1. Top of page
  2. Abstract
  3. Method
  4. Results
  5. Discussion
  6. Conclusion
  7. References
  8. Additional co-authors

The aims of this descriptive study were to examine the prevalence and associations of coprophenomena (involuntary expression of socially unacceptable words or gestures) in individuals with Tourette syndrome. Participant data were obtained from the Tourette Syndrome International Database Consortium. A specialized data collection form was completed for each of a subset of 597 consecutive new patients with Tourette syndrome from 15 sites in seven countries. Coprolalia occurred at some point in the lifetime of 19.3% of males and 14.6% of females, and copropraxia in 5.9% of males and 4.9% of females. Coprolalia was three times as frequent as copropraxia, with a mean onset of each at about 11 years, 5 years after the onset of tics. In 11% of those with coprolalia and 12% of those with copropraxia these coprophenomena were one of the initial symptoms of Tourette syndrome. The onsets of tics, coprophenomena, smelling of non-food objects, and spitting were strongly intercorrelated. Early onset of coprophenomena was not associated with its longer persistence. The most robust associations of coprophenomena were with the number of non-tic repetitive behaviors, spitting, and inappropriate sexual behavior. Although coprophenomena are a frequently feared possibility in the course of Tourette syndrome, their emergence occurs in only about one in five referred patients. Because the course and actual impact of coprophenomena are variable, additional prospective research is needed to provide better counseling and prognostic information.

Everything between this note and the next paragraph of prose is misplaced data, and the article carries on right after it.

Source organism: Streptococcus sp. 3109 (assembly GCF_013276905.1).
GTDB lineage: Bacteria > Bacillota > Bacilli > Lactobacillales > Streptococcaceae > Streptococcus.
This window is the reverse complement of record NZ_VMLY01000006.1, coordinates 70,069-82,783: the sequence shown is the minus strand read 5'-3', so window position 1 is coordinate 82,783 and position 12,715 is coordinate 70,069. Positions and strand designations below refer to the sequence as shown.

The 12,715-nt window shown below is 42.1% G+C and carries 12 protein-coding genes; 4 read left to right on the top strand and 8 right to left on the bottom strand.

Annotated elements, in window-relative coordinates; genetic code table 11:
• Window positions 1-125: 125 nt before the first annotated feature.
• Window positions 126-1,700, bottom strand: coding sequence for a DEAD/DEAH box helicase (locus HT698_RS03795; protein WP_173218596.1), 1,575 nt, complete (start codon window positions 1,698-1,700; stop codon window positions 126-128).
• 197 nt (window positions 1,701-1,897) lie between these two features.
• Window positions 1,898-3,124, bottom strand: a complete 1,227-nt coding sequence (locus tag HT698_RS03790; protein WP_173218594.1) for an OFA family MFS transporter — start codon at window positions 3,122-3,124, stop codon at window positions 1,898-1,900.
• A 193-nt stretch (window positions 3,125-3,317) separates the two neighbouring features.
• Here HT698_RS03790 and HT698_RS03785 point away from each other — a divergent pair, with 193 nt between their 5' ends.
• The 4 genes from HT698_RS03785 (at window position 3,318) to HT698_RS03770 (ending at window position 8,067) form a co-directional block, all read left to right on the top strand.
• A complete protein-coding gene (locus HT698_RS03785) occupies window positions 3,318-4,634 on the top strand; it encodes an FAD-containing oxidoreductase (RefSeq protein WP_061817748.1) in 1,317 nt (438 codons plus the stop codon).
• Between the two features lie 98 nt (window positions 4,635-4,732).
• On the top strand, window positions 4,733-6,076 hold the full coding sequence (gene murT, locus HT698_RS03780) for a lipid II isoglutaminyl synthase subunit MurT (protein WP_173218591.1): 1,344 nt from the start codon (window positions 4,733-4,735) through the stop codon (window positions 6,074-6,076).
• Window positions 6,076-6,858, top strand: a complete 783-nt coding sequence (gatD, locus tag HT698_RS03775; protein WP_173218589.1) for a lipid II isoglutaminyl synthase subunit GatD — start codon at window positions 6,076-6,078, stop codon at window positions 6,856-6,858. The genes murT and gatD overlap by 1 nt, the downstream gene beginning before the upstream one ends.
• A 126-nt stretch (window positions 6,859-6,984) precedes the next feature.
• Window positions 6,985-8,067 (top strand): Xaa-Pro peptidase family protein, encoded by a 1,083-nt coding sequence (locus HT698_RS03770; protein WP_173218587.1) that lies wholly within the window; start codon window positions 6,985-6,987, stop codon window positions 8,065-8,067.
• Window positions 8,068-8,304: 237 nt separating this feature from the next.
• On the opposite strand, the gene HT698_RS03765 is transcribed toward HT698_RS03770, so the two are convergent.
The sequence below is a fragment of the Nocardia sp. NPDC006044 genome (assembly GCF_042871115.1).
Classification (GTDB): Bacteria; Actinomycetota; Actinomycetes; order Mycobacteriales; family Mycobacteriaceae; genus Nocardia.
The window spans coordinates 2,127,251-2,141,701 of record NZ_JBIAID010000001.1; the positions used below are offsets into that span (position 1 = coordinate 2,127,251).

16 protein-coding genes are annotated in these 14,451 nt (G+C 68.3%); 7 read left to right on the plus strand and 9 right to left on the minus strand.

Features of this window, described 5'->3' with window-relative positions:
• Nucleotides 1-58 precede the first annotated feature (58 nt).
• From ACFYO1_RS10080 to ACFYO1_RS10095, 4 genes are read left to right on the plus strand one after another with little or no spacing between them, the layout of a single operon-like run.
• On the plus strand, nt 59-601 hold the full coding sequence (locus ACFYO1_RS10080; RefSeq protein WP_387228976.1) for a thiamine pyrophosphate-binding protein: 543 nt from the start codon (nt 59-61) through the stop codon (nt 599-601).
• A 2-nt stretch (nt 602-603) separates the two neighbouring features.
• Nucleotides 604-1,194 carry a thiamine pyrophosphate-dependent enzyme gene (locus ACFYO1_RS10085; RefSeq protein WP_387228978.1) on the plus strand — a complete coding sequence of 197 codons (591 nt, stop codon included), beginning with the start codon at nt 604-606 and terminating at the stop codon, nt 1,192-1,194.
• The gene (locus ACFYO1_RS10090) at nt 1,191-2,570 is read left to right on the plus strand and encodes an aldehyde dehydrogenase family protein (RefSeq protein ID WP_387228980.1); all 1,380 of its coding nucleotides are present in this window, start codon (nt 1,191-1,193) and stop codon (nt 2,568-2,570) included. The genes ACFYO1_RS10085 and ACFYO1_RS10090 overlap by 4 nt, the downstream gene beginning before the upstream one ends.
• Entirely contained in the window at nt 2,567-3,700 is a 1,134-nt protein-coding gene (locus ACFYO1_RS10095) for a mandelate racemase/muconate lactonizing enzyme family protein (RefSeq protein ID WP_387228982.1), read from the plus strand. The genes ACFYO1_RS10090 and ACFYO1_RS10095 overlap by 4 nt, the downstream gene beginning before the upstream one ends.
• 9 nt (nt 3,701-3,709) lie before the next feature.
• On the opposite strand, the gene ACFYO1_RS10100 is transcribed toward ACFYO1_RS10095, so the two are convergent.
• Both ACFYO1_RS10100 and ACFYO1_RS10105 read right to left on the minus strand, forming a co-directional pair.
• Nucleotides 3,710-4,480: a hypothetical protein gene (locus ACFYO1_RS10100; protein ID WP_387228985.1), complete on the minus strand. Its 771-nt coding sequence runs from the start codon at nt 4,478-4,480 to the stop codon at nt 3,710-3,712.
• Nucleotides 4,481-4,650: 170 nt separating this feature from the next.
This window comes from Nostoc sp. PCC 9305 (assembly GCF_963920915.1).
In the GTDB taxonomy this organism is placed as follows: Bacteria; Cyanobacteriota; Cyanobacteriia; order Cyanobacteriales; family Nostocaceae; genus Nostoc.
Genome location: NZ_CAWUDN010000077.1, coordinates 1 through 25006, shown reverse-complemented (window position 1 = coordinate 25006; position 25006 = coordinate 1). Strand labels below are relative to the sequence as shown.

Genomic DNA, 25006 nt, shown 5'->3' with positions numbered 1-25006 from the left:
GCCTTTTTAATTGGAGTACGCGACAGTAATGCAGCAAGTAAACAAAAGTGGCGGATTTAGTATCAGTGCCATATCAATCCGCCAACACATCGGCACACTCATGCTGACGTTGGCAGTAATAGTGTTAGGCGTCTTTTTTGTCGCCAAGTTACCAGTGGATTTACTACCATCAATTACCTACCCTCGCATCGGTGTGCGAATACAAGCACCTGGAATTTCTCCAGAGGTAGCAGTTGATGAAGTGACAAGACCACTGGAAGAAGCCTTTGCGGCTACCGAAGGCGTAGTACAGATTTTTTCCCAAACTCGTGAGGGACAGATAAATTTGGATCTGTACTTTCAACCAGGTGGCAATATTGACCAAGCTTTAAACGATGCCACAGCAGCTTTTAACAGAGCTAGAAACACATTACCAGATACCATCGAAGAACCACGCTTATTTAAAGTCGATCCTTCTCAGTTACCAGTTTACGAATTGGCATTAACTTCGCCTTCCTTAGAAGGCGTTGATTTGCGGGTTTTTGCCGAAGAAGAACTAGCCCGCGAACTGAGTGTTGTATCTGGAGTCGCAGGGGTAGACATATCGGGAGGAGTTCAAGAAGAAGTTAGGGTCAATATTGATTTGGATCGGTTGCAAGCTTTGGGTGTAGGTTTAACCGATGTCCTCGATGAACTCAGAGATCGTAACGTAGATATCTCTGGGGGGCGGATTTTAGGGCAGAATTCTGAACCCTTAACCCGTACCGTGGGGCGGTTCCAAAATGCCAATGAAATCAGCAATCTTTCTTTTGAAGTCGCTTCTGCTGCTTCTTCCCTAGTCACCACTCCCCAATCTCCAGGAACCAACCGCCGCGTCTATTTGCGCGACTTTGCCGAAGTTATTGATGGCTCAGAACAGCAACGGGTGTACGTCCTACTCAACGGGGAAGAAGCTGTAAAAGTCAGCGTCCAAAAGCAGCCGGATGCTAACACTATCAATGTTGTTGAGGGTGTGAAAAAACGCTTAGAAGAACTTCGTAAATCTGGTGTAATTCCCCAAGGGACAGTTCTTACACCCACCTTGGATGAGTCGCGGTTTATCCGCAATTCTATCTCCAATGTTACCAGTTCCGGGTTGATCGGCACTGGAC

Tourette syndrome has a highly variable neurodevelopmental clinical pattern of waxing and waning tics, beginning in childhood and usually stabilizing and lessening in severity during and after adolescence.1 There is a strong male preponderance, and most patients have marked neurodevelopmental comorbidity.2

Coprophenomena are traditionally considered to be tics that are socially inappropriate verbal expressions (coprolalia) or gestures (copropraxia), often having a vulgar (obscene), religious (profane), or racially or ethnically insulting content, not expressed out of immediate anger or frustration, or solely for purposes of emphasis.3 It is an important but curious observation that, although coprophenomena are the most widely recognized clinical feature of Tourette syndrome by the public, the research on coprophenomena is very limited.4–6

Gilles de la Tourette’s seminal paper7 described eight of his own patients. Only two of them manifested coprolalia; in one it abated over time, and in the other the onset was 4 years after tic onset and coprolalia persisted. The historical forces that influenced his (and others’) conclusions about the importance of coprophenomena have been discussed by Kushner.8,9